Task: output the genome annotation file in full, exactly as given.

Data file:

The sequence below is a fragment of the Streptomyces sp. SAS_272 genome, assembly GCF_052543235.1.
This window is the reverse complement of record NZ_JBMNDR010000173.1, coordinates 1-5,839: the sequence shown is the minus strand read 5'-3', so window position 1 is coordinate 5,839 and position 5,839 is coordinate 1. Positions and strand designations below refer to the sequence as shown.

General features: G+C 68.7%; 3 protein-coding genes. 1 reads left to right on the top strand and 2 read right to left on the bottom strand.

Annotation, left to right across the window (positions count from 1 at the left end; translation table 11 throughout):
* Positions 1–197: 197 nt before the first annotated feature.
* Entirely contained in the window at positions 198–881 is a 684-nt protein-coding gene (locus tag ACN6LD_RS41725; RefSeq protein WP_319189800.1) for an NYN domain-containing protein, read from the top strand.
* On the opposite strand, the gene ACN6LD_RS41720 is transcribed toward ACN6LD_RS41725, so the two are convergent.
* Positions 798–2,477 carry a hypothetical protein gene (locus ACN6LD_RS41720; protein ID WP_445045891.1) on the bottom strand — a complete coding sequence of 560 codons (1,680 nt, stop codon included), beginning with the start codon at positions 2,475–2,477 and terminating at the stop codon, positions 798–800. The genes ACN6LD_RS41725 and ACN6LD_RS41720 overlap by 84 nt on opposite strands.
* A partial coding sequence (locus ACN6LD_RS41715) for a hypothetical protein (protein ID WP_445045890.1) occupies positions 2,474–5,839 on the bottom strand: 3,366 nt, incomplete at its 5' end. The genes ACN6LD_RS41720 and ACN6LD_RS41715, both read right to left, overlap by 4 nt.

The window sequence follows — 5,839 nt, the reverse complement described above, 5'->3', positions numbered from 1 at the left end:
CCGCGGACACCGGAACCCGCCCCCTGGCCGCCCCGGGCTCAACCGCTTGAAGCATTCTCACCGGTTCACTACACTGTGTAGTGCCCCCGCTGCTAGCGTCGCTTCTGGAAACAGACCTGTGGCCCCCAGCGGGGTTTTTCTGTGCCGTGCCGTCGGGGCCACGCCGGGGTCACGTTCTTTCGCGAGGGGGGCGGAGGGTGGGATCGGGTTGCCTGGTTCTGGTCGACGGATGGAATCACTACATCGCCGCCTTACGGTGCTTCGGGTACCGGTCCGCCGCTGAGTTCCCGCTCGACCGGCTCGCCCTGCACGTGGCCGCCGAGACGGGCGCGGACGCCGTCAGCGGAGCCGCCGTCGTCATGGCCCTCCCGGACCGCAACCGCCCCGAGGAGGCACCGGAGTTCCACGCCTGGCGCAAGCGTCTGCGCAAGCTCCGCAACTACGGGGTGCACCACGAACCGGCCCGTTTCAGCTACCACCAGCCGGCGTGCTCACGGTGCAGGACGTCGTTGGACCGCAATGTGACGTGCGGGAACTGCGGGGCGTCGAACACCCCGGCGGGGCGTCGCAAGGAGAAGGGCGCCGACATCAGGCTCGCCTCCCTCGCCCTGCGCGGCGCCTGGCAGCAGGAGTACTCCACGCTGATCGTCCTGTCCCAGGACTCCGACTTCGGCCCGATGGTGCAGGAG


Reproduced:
The sequence below is a fragment of the Streptomyces sp. SAS_272 genome, assembly GCF_052543235.1.
This window is the reverse complement of record NZ_JBMNDR010000173.1, coordinates 1-5,839: the sequence shown is the minus strand read 5'-3', so window position 1 is coordinate 5,839 and position 5,839 is coordinate 1. Positions and strand designations below refer to the sequence as shown.

General features: G+C 68.7%; 3 protein-coding genes. 1 reads left to right on the top strand and 2 read right to left on the bottom strand.

Annotation, left to right across the window (positions count from 1 at the left end; translation table 11 throughout):
* Positions 1–197: 197 nt before the first annotated feature.
* Entirely contained in the window at positions 198–881 is a 684-nt protein-coding gene (locus tag ACN6LD_RS41725; RefSeq protein WP_319189800.1) for an NYN domain-containing protein, read from the top strand.
* On the opposite strand, the gene ACN6LD_RS41720 is transcribed toward ACN6LD_RS41725, so the two are convergent.
* Positions 798–2,477 carry a hypothetical protein gene (locus ACN6LD_RS41720; protein ID WP_445045891.1) on the bottom strand — a complete coding sequence of 560 codons (1,680 nt, stop codon included), beginning with the start codon at positions 2,475–2,477 and terminating at the stop codon, positions 798–800. The genes ACN6LD_RS41725 and ACN6LD_RS41720 overlap by 84 nt on opposite strands.
* A partial coding sequence (locus ACN6LD_RS41715) for a hypothetical protein (protein ID WP_445045890.1) occupies positions 2,474–5,839 on the bottom strand: 3,366 nt, incomplete at its 5' end. The genes ACN6LD_RS41720 and ACN6LD_RS41715, both read right to left, overlap by 4 nt.

The window sequence follows — 5,839 nt, the reverse complement described above, 5'->3', positions numbered from 1 at the left end:
CCGCGGACACCGGAACCCGCCCCCTGGCCGCCCCGGGCTCAACCGCTTGAAGCATTCTCACCGGTTCACTACACTGTGTAGTGCCCCCGCTGCTAGCGTCGCTTCTGGAAACAGACCTGTGGCCCCCAGCGGGGTTTTTCTGTGCCGTGCCGTCGGGGCCACGCCGGGGTCACGTTCTTTCGCGAGGGGGGCGGAGGGTGGGATCGGGTTGCCTGGTTCTGGTCGACGGATGGAATCACTACATCGCCGCCTTACGGTGCTTCGGGTACCGGTCCGCCGCTGAGTTCCCGCTCGACCGGCTCGCCCTGCACGTGGCCGCCGAGACGGGCGCGGACGCCGTCAGCGGAGCCGCCGTCGTCATGGCCCTCCCGGACCGCAACCGCCCCGAGGAGGCACCGGAGTTCCACGCCTGGCGCAAGCGTCTGCGCAAGCTCCGCAACTACGGGGTGCACCACGAACCGGCCCGTTTCAGCTACCACCAGCCGGCGTGCTCACGGTGCAGGACGTCGTTGGACCGCAATGTGACGTGCGGGAACTGCGGGGCGTCGAACACCCCGGCGGGGCGTCGCAAGGAGAAGGGCGCCGACATCAGGCTCGCCTCCCTCGCCCTGCGCGGCGCCTGGCAGCAGGAGTACTCCACGCTGATCGTCCTGTCCCAGGACTCCGACTTCGGCCCGATGGTGCAGGAG